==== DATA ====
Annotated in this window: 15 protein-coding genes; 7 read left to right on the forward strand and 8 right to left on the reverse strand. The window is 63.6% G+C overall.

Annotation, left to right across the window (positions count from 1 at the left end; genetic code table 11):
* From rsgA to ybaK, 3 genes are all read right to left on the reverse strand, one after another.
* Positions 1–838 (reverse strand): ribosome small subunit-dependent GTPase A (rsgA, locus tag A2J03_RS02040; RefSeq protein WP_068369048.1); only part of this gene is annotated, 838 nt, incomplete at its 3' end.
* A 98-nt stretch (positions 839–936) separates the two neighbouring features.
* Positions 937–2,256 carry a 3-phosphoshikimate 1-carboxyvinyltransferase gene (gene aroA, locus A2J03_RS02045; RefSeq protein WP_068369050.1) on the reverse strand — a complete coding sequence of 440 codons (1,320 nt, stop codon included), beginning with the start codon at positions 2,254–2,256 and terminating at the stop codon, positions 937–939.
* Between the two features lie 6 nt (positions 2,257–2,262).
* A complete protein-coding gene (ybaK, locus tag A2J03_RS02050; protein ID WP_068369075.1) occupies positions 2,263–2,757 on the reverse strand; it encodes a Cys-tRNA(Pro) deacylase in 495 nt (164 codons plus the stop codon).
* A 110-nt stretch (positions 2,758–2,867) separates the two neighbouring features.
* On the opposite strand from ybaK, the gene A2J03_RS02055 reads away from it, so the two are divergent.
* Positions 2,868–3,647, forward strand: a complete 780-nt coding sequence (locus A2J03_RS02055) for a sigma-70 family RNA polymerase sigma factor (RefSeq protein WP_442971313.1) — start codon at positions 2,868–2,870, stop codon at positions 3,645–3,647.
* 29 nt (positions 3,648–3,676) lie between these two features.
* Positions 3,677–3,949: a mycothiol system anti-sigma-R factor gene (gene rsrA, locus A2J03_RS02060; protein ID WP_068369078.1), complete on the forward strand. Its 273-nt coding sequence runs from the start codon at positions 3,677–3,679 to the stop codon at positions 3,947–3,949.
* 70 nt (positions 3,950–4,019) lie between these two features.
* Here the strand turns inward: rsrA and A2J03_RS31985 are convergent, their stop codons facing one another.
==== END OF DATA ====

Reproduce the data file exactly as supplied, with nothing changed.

Annotated in this window: 15 protein-coding genes; 7 read left to right on the forward strand and 8 right to left on the reverse strand. The window is 63.6% G+C overall.

Annotation, left to right across the window (positions count from 1 at the left end; genetic code table 11):
* From rsgA to ybaK, 3 genes are all read right to left on the reverse strand, one after another.
* Positions 1–838 (reverse strand): ribosome small subunit-dependent GTPase A (rsgA, locus tag A2J03_RS02040; RefSeq protein WP_068369048.1); only part of this gene is annotated, 838 nt, incomplete at its 3' end.
* A 98-nt stretch (positions 839–936) separates the two neighbouring features.
* Positions 937–2,256 carry a 3-phosphoshikimate 1-carboxyvinyltransferase gene (gene aroA, locus A2J03_RS02045; RefSeq protein WP_068369050.1) on the reverse strand — a complete coding sequence of 440 codons (1,320 nt, stop codon included), beginning with the start codon at positions 2,254–2,256 and terminating at the stop codon, positions 937–939.
* Between the two features lie 6 nt (positions 2,257–2,262).
* A complete protein-coding gene (ybaK, locus tag A2J03_RS02050; protein ID WP_068369075.1) occupies positions 2,263–2,757 on the reverse strand; it encodes a Cys-tRNA(Pro) deacylase in 495 nt (164 codons plus the stop codon).
* A 110-nt stretch (positions 2,758–2,867) separates the two neighbouring features.
* On the opposite strand from ybaK, the gene A2J03_RS02055 reads away from it, so the two are divergent.
* Positions 2,868–3,647, forward strand: a complete 780-nt coding sequence (locus A2J03_RS02055) for a sigma-70 family RNA polymerase sigma factor (RefSeq protein WP_442971313.1) — start codon at positions 2,868–2,870, stop codon at positions 3,645–3,647.
* 29 nt (positions 3,648–3,676) lie between these two features.
* Positions 3,677–3,949: a mycothiol system anti-sigma-R factor gene (gene rsrA, locus A2J03_RS02060; protein ID WP_068369078.1), complete on the forward strand. Its 273-nt coding sequence runs from the start codon at positions 3,677–3,679 to the stop codon at positions 3,947–3,949.
* 70 nt (positions 3,950–4,019) lie between these two features.
* Here the strand turns inward: rsrA and A2J03_RS31985 are convergent, their stop codons facing one another.